You Are a Burned-Out Kid Detective
The Grisly Ghosts of Gruesome Time - Chapter 13
⚠️ Whoa, today’s quest is different! It’s the final chapter of The Great Substack Challenge, a collaboration between 13 fiction newsletter writers. Here’s my entry, gumshoes…
You’re a 10 year-old kid detective and already you're too old for this shit. After putting a nickel into the swear jar on your desk, you massage your temples. You've got a massive headache. All these cases searching for lost bubble gum cards and unmasking phony phantoms at abandoned amusement parks really wears a kid down.
That's when she walked in the door of your detective office, or what your parents insist on calling the "pool shed." After pushing a few pool noodles aside, a dame strides into the room. Pigtails. Two of 'em. Peace sign rub-on arm tattoo. Oversized "Dog Camp" t-shirt. She's the coolest girl you've ever seen. You flip an old POG slammer in your hand like a coin to make yourself feel cooler and less inadequate.
"Joey? Joey Hardcasewitz? Kid detective?" asks the mystery blonde in velcro. "I need you to find my boyfriend. He's missing. Well, you see, he's from the future. And he's technically my boy friend, not my 'boyfriend'..."
As the tomato – the girl kind, not the salad kind – tells her tragic tale, something about this case feels different. It's not like all the others with a cute, cookie cutter solution based on a logic puzzle or an animal fact. This case feels different.
Click the links above to investigate the room and the girl's story.
When you're ready to "solve" the case, click here.
Find out more about The Great Substack Story Challenge.
If you enjoyed this story, please feel free to forward it to your friends or share it on social media. And don’t forget to like by clicking the little heart below this post. Thank you! 😍
Text (c) 2022 by Geoffrey Golden
First header image by Erica Drayton
When your quest is complete, it’s time to debrief. Join your fellow adventurers at the virtual D&D table we call the comments section. My reaction to your comment will be determined by sixteen 20-sided die, plus charisma modifiers.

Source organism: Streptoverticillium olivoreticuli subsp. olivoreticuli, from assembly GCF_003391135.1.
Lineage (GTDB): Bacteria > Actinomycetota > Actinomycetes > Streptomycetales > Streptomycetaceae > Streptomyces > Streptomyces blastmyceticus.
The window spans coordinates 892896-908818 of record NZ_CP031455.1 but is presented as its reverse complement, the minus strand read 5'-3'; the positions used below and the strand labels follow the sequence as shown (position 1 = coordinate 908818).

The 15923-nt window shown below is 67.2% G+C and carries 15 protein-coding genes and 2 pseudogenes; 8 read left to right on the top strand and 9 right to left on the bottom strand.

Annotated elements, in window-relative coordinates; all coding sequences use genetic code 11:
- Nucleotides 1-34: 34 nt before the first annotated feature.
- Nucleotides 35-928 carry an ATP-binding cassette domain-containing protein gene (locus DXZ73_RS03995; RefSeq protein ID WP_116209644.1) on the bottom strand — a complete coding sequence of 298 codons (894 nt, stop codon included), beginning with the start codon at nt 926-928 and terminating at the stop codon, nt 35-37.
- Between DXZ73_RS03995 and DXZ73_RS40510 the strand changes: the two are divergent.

Discuss one (or all) of today’s topics in the comments:
📝 Did you follow The Great Substack Story Challenge? What did you think? Favorite part or chapter? When I first read Joey had a bomb in his brain, my mind exploded. 🤯
😫 Do you ever feel burnout? How do you help yourself when you do?
🕵 Is there a low-stakes mystery in your life you’d like solved? We have a leaky Ninja blender. Technically, we’re on our third Ninja blender. (These Ninjas are getting their butts kicked…) They work for several months, start leaking smoothie juice from the bottom, and then we would mail it back to the manufacturer for a replacement. Only now we’re out of warranty, so they won’t take the blender back. I have a potential fix, but it requires solving a mystery… (More in the comments.)
I had a blast ending The Great Substack Story Challenge. It was fun to hunt through all the previous stories and weave-in references to them throughout the game, to celebrate the other authors and reward folks who’ve been following the story from the beginning. (For more context on the challenge, here’s an interview I did with a few of the participating authors about the project.)
Substack has a thriving fiction community. It’s been exciting to participate in its growth as co-founder of Fictionistas, an organization to bring together newsletter fiction writers. If you’re interested in writing fiction on Substack, and participating in upcoming writing challenges like this one, subscribe to Fictionistas!
If you’re interested in writing interactive newsletter fiction specifically, I recently spoke about how to setup your own Adventure Snack type game at this year’s Narrascope, a conference celebrating the art and craft of narrative games. Here’s the full 30 minute lecture, which includes a behind the scenes look at my process and stats, as well as a live play through of Reconcile with Your Moleman Father:
Finally, I’d like to take a moment shout-out all the writers who contributed to The Great Substack Story Challenge: Arjun Agarwal, G. M. Baker, Anthony Lora, Mark Starlin, Joyce Reynolds-Ward, Jackie Dana, Thomas Bubb, Nick Mazmanian, Adrian Conway, Winston Malone, Alex S. Garcia, Meagan Voulo, and Erica Drayton for the logo. They inspired today’s game, so if you enjoyed this one, be sure to give them all a read.
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Adventure Snack is a game series I email to subscribers. Play Adventure Snack for free and turn your inbox into an adventure!
I’m a narrative designer for video games. I’ve written for Capcom, Ubisoft, Square Enix, and indie studios around the world. Follow me @geoffreygolden on Twitter.